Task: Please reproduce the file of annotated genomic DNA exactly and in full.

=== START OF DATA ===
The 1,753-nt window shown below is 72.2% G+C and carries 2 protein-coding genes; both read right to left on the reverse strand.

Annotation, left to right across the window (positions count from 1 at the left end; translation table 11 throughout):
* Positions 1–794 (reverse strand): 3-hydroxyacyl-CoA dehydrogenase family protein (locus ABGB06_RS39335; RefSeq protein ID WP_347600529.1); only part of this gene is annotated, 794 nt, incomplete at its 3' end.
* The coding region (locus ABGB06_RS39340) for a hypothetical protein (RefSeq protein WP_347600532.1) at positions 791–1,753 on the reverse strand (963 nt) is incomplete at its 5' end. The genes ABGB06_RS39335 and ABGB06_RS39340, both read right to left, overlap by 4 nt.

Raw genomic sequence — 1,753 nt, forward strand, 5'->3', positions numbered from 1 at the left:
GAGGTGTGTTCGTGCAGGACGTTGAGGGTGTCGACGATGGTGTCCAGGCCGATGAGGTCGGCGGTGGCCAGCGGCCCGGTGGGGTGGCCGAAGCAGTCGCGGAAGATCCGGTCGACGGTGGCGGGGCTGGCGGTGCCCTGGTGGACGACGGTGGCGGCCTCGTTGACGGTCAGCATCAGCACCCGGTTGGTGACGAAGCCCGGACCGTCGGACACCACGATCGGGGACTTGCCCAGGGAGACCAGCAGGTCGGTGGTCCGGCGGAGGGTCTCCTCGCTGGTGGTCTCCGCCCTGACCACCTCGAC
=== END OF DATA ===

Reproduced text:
The 1,753-nt window shown below is 72.2% G+C and carries 2 protein-coding genes; both read right to left on the reverse strand.

Annotation, left to right across the window (positions count from 1 at the left end; translation table 11 throughout):
* Positions 1–794 (reverse strand): 3-hydroxyacyl-CoA dehydrogenase family protein (locus ABGB06_RS39335; RefSeq protein ID WP_347600529.1); only part of this gene is annotated, 794 nt, incomplete at its 3' end.
* The coding region (locus ABGB06_RS39340) for a hypothetical protein (RefSeq protein WP_347600532.1) at positions 791–1,753 on the reverse strand (963 nt) is incomplete at its 5' end. The genes ABGB06_RS39335 and ABGB06_RS39340, both read right to left, overlap by 4 nt.

Raw genomic sequence — 1,753 nt, forward strand, 5'->3', positions numbered from 1 at the left:
GAGGTGTGTTCGTGCAGGACGTTGAGGGTGTCGACGATGGTGTCCAGGCCGATGAGGTCGGCGGTGGCCAGCGGCCCGGTGGGGTGGCCGAAGCAGTCGCGGAAGATCCGGTCGACGGTGGCGGGGCTGGCGGTGCCCTGGTGGACGACGGTGGCGGCCTCGTTGACGGTCAGCATCAGCACCCGGTTGGTGACGAAGCCCGGACCGTCGGACACCACGATCGGGGACTTGCCCAGGGAGACCAGCAGGTCGGTGGTCCGGCGGAGGGTCTCCTCGCTGGTGGTCTCCGCCCTGACCACCTCGAC